When I had this realization about something in my life Tuesday evening, here’s where my self-talk led me:
I’m just going to acknowledge that it’s OK this aspect of my life isn’t absolutely flawless, and it’s natural that it’s still a work in progress.
This weird relief and clarity ambushed me once I settled on the words “work in progress.” A simple acceptance that nothing—yes, nothing—in my life is yet, or will ever be, exactly the way my delusions specify it should be. Because that toxic sentiment of "should" is the magic spell for inadequacy.
But once you’re content with imagining each little silo of your existence as a progress bar that’s just slowly filling up day by day, that progress will be a sense of joy—not frustration.
When you’re young, you don’t have a strong sense of self-efficacy yet. You don’t yet believe the way you feel or what you think could be innately right. So you look to other people—maybe older, maybe louder, maybe just a collective whole—as examples of what your life, your job, your friendships, should look like, instead of trusting that you don’t need to compare and contort and examine every small piece for flaws or imperfections in order to determine it’s good.
Granted, I’m no psychologist. I did minor in psychology, but only because I wanted to learn how to more effectively market stuff and build brands by understanding behavior—not exactly the most altruistic decision, to be sure. But the 18 or so credit hours I completed for my minor did teach me enough to self-diagnose and offer unsolicited advice to strangers on the Internet. Welcome to 2018.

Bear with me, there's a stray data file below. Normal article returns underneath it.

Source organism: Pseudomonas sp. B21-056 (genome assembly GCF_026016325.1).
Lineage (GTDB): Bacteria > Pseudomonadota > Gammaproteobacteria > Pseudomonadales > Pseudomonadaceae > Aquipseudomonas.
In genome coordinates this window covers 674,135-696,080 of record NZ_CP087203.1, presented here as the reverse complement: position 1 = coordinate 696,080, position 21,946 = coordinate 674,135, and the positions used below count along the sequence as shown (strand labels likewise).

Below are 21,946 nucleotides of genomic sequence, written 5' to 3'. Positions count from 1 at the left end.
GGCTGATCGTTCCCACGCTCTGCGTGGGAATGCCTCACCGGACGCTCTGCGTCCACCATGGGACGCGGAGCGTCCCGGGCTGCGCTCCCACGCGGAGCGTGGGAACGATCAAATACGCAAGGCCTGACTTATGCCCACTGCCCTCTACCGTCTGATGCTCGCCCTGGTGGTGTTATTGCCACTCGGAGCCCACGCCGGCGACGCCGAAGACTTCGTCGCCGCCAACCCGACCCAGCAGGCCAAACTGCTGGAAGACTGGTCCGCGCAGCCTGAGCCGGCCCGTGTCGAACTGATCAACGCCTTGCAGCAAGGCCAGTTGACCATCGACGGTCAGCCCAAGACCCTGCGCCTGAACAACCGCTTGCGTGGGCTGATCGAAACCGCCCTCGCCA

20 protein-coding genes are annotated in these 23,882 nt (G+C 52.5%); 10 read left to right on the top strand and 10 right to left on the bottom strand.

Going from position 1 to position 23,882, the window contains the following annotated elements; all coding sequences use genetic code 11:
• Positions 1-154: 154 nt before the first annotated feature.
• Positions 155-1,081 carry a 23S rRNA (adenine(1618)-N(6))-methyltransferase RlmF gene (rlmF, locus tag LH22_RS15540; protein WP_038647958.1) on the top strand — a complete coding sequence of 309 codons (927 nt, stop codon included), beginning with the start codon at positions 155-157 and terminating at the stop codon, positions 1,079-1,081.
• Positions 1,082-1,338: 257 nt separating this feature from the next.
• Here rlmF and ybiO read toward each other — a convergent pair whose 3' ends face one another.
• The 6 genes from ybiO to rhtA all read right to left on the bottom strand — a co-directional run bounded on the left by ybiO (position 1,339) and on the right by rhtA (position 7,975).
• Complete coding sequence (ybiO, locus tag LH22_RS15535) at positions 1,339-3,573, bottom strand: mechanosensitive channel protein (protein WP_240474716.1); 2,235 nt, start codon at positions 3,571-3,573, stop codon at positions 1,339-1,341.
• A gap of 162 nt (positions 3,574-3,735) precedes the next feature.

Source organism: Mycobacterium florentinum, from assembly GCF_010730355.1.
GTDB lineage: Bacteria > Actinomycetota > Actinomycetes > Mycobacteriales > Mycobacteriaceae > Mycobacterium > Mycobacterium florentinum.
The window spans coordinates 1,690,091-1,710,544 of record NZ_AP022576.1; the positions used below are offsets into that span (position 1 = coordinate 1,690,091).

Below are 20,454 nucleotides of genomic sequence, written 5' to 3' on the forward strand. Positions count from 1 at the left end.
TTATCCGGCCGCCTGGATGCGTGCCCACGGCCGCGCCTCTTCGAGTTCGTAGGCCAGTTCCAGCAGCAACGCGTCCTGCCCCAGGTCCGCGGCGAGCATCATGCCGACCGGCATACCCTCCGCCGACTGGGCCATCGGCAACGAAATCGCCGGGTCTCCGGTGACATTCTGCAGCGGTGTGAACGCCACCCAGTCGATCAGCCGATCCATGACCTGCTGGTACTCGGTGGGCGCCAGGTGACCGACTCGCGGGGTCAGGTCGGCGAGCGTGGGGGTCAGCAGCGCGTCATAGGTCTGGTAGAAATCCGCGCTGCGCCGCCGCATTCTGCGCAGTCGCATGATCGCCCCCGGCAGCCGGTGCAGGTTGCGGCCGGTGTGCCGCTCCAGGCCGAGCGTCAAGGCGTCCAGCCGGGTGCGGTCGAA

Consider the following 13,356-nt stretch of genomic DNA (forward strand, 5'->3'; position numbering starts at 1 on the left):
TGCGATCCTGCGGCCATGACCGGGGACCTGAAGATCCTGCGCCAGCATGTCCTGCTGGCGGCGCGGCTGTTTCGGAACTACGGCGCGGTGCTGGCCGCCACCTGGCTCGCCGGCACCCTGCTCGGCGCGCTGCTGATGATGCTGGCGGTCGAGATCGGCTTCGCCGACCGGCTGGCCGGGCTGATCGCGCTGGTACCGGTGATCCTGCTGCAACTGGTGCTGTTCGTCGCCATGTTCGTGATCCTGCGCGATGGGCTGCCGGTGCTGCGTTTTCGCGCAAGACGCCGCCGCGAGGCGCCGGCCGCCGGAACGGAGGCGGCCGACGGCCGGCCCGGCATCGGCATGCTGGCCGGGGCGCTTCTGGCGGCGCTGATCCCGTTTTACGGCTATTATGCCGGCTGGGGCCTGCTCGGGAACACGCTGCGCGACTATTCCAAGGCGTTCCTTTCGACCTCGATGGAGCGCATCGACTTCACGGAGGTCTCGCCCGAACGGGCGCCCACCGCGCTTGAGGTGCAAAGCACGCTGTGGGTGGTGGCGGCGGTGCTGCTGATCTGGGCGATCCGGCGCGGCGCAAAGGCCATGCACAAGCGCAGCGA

I'm really selling "adulthood" with this title, huh?
I know I'm verbose, so: plain and simple, I had to buy my own car insurance for the first time (in full) this week and I had a mini “being an adult is shitty” lapse in faith.
Nothing like throwing $2,000 away in one fell swoop to make you comb through your budgeting & investment worksheets penny by penny to feel in control of your hemorrhaged wallet AND tear through your closet of under-worn Lululemon products whilst downloading the Poshmark app with your free hand. How much do you think I could get for a pair of lightly worn purple leggings?
I was texting my friend Lexie about it, explaining how I’m grateful that my full-time job still allows me the flexibility and balance to do other things I love, like teach or take yoga every day, but that sometimes I get really wistful about the days before I ‘grew up.’ The days at Notre Dame Academy, or even back in my freshman dorm at Alabama. My concerns were so banal.
The tradeoffs, however, are profound.
When I get nostalgic about high school and college (simpler times, so to speak), I realize if I ever were to be transported back, I’d want to be the “me” I am now—just in those carefree circumstances—replete with the wisdom about being 17 that I’ve accumulated at 23. I don’t want to be 17 again—not only do I not recognize my 17-year-old self outside of a few major personality traits (loud, overly opinionated, easily impassioned), but I realize that the stresses I faced as a 17-year-old were real to 2012 KG.